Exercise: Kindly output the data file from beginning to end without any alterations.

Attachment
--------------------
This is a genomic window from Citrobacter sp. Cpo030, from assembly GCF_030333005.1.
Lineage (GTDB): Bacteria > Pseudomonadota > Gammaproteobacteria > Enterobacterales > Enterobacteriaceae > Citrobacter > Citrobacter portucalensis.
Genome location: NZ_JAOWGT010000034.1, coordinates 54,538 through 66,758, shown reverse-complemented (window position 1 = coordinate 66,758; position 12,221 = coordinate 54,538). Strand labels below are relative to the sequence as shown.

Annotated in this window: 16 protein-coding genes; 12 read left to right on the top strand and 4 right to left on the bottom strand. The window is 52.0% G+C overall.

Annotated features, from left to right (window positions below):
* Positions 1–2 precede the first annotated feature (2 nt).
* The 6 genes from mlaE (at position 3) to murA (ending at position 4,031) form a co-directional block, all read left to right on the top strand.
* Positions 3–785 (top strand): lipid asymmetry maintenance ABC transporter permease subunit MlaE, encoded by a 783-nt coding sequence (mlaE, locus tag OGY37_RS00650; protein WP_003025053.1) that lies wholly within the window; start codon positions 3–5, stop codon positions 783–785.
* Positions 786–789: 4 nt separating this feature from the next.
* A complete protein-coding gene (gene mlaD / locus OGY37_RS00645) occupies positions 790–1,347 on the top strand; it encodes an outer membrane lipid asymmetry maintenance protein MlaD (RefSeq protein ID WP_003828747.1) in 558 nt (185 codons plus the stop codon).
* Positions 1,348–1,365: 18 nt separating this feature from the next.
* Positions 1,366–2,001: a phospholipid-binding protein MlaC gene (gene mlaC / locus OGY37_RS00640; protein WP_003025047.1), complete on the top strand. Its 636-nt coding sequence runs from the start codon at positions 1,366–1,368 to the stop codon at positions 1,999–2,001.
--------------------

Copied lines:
This is a genomic window from Citrobacter sp. Cpo030, from assembly GCF_030333005.1.
Lineage (GTDB): Bacteria > Pseudomonadota > Gammaproteobacteria > Enterobacterales > Enterobacteriaceae > Citrobacter > Citrobacter portucalensis.
Genome location: NZ_JAOWGT010000034.1, coordinates 54,538 through 66,758, shown reverse-complemented (window position 1 = coordinate 66,758; position 12,221 = coordinate 54,538). Strand labels below are relative to the sequence as shown.

Annotated in this window: 16 protein-coding genes; 12 read left to right on the top strand and 4 right to left on the bottom strand. The window is 52.0% G+C overall.

Annotated features, from left to right (window positions below):
* Positions 1–2 precede the first annotated feature (2 nt).
* The 6 genes from mlaE (at position 3) to murA (ending at position 4,031) form a co-directional block, all read left to right on the top strand.
* Positions 3–785 (top strand): lipid asymmetry maintenance ABC transporter permease subunit MlaE, encoded by a 783-nt coding sequence (mlaE, locus tag OGY37_RS00650; protein WP_003025053.1) that lies wholly within the window; start codon positions 3–5, stop codon positions 783–785.
* Positions 786–789: 4 nt separating this feature from the next.
* A complete protein-coding gene (gene mlaD / locus OGY37_RS00645) occupies positions 790–1,347 on the top strand; it encodes an outer membrane lipid asymmetry maintenance protein MlaD (RefSeq protein ID WP_003828747.1) in 558 nt (185 codons plus the stop codon).
* Positions 1,348–1,365: 18 nt separating this feature from the next.
* Positions 1,366–2,001: a phospholipid-binding protein MlaC gene (gene mlaC / locus OGY37_RS00640; protein WP_003025047.1), complete on the top strand. Its 636-nt coding sequence runs from the start codon at positions 1,366–1,368 to the stop codon at positions 1,999–2,001.